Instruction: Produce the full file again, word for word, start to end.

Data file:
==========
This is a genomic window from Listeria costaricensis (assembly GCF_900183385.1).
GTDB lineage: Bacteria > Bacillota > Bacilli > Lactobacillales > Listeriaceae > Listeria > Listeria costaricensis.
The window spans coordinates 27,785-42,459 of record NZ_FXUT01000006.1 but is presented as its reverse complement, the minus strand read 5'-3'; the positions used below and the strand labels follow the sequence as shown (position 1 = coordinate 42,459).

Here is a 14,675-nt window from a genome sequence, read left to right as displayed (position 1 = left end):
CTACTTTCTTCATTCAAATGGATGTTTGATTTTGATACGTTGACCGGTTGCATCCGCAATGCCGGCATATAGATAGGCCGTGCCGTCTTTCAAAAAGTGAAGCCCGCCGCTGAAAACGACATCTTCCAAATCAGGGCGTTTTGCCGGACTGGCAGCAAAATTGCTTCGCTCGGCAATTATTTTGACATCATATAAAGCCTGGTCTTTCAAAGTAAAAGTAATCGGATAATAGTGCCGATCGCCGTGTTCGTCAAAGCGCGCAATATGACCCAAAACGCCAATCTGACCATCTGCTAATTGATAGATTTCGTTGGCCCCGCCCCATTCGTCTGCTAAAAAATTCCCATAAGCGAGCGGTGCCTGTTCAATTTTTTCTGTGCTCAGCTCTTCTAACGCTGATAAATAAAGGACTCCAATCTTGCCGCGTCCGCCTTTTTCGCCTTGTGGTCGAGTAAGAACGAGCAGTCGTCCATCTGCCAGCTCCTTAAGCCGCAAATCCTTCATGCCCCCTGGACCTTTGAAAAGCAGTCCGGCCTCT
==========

This is a genomic window from Listeria costaricensis (assembly GCF_900183385.1).
GTDB lineage: Bacteria > Bacillota > Bacilli > Lactobacillales > Listeriaceae > Listeria > Listeria costaricensis.
The window spans coordinates 27,785-42,459 of record NZ_FXUT01000006.1 but is presented as its reverse complement, the minus strand read 5'-3'; the positions used below and the strand labels follow the sequence as shown (position 1 = coordinate 42,459).

Here is a 14,675-nt window from a genome sequence, read left to right as displayed (position 1 = left end):
CTACTTTCTTCATTCAAATGGATGTTTGATTTTGATACGTTGACCGGTTGCATCCGCAATGCCGGCATATAGATAGGCCGTGCCGTCTTTCAAAAAGTGAAGCCCGCCGCTGAAAACGACATCTTCCAAATCAGGGCGTTTTGCCGGACTGGCAGCAAAATTGCTTCGCTCGGCAATTATTTTGACATCATATAAAGCCTGGTCTTTCAAAGTAAAAGTAATCGGATAATAGTGCCGATCGCCGTGTTCGTCAAAGCGCGCAATATGACCCAAAACGCCAATCTGACCATCTGCTAATTGATAGATTTCGTTGGCCCCGCCCCATTCGTCTGCTAAAAAATTCCCATAAGCGAGCGGTGCCTGTTCAATTTTTTCTGTGCTCAGCTCTTCTAACGCTGATAAATAAAGGACTCCAATCTTGCCGCGTCCGCCTTTTTCGCCTTGTGGTCGAGTAAGAACGAGCAGTCGTCCATCTGCCAGCTCCTTAAGCCGCAAATCCTTCATGCCCCCTGGACCTTTGAAAAGCAGTCCGGCCTCT